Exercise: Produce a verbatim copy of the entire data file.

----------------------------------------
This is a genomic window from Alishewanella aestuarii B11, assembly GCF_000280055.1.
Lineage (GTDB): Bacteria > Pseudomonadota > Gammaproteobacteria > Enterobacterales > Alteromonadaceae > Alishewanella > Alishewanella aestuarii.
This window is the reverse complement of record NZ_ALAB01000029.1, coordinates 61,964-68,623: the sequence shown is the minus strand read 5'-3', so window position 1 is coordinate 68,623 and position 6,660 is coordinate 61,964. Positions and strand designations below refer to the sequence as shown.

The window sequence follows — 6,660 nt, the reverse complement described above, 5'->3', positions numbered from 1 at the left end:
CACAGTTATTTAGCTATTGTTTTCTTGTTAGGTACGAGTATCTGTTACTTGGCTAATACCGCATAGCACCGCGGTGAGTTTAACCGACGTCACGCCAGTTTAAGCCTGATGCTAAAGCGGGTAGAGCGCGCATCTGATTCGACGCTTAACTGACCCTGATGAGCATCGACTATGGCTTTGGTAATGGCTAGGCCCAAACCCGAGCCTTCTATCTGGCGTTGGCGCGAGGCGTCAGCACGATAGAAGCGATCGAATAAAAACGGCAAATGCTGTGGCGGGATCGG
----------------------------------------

This is a genomic window from Alishewanella aestuarii B11, assembly GCF_000280055.1.
Lineage (GTDB): Bacteria > Pseudomonadota > Gammaproteobacteria > Enterobacterales > Alteromonadaceae > Alishewanella > Alishewanella aestuarii.
This window is the reverse complement of record NZ_ALAB01000029.1, coordinates 61,964-68,623: the sequence shown is the minus strand read 5'-3', so window position 1 is coordinate 68,623 and position 6,660 is coordinate 61,964. Positions and strand designations below refer to the sequence as shown.

The window sequence follows — 6,660 nt, the reverse complement described above, 5'->3', positions numbered from 1 at the left end:
CACAGTTATTTAGCTATTGTTTTCTTGTTAGGTACGAGTATCTGTTACTTGGCTAATACCGCATAGCACCGCGGTGAGTTTAACCGACGTCACGCCAGTTTAAGCCTGATGCTAAAGCGGGTAGAGCGCGCATCTGATTCGACGCTTAACTGACCCTGATGAGCATCGACTATGGCTTTGGTAATGGCTAGGCCCAAACCCGAGCCTTCTATCTGGCGTTGGCGCGAGGCGTCAGCACGATAGAAGCGATCGAATAAAAACGGCAAATGCTGTGGCGGGATCGG